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Electric Avenue for heavy machinery?

First publishedin World Highways
May 2017
WH Contraflow Mike Woof

The future for electric drive machines looks healthy, and not just for on-road transport. As concerns grow worldwide over urban pollution levels as well as global warming, it seems that electric drive vehicles are being seen as one of the answers for the future.

In the automotive sector, sales of electric vehicles are growing as manufacturers offer improved models that benefit from better range due to gains in battery technology as well as faster recharging and future potential from supercapacitors. These new generation vehicles are also dropping in price, with subsidies also being offered to further tempt buyers.

In China in particular, the authorities are offering further benefits to customers in a bid to cut the pollution problems seen in many of the major cities. The EV concept is by no means restricted to passenger cars either, with electric vans and buses already in use, and electric trucks coming to market.

Questions do still remain over how the electrical power will be generated. Old style coal-fired plants are being phased out and shut down around the world however, both in Europe and in China for example. Fission plants are once more being seen as an option for power generation (although questions remain over waste disposal), while renewable sources such as wave power and solar power in particular, are gaining traction.

With such a strong push towards electric vehicles for on-road use, it should surely be no surprise that the off-highway machinery market is developing electric power options. At the recent CONEXPO-CON/AGG 2017 exhibition in Las Vegas, it was noticeable how many construction equipment manufacturers were offering electric machines; Units with hybrid drives have been available for some time but firms are now taking the extra step of offering all-electric units. Most of these are compact machines, with many designed specifically for use inside buildings or tunnels. But larger earthmoving machines with all-electric drives are envisaged.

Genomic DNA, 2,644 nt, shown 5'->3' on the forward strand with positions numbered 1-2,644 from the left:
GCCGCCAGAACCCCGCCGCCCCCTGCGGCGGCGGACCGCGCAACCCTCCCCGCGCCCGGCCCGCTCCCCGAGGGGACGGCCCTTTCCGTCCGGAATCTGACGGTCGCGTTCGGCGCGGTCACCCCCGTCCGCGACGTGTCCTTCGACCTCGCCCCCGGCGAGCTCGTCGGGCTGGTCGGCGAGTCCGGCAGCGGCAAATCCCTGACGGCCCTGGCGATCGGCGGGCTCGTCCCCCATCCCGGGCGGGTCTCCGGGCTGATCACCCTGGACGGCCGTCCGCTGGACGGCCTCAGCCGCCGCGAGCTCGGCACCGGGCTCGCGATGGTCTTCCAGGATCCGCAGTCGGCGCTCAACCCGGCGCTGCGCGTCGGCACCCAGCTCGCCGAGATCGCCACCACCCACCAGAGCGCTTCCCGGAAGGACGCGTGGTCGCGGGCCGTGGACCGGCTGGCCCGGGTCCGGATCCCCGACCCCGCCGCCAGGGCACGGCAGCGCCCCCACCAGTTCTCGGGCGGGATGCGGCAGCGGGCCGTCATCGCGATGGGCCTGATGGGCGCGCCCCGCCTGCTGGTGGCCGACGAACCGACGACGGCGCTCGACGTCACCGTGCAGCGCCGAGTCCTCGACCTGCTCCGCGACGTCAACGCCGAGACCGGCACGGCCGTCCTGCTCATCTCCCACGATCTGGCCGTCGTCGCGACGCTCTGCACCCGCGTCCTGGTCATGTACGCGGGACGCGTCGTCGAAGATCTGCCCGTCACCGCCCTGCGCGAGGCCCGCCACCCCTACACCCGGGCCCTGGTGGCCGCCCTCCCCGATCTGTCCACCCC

And a new report from IDTechEx Research adds further weight to the potential for electric drive machines in both construction and the extraction industry. According to the report, electric vehicles for the construction and extraction (and agriculture) sectors would represent a US$81 billion market by 2027. The report reveals how systems such as battery exchanging could help provide the power required for heavy equipment to work through an entire shift. In addition, the report shows how large extraction operations could increase their use of electric power, with trolley line systems being utilised to power large and highly mobile equipment such as trucks.

The internal combustion engine dominated the 20th century as a means for motive power, both in spark ignition and compression ignition form. But as the 21st century unfolds, the internal combustion engine could finally give way to the electric motor instead.

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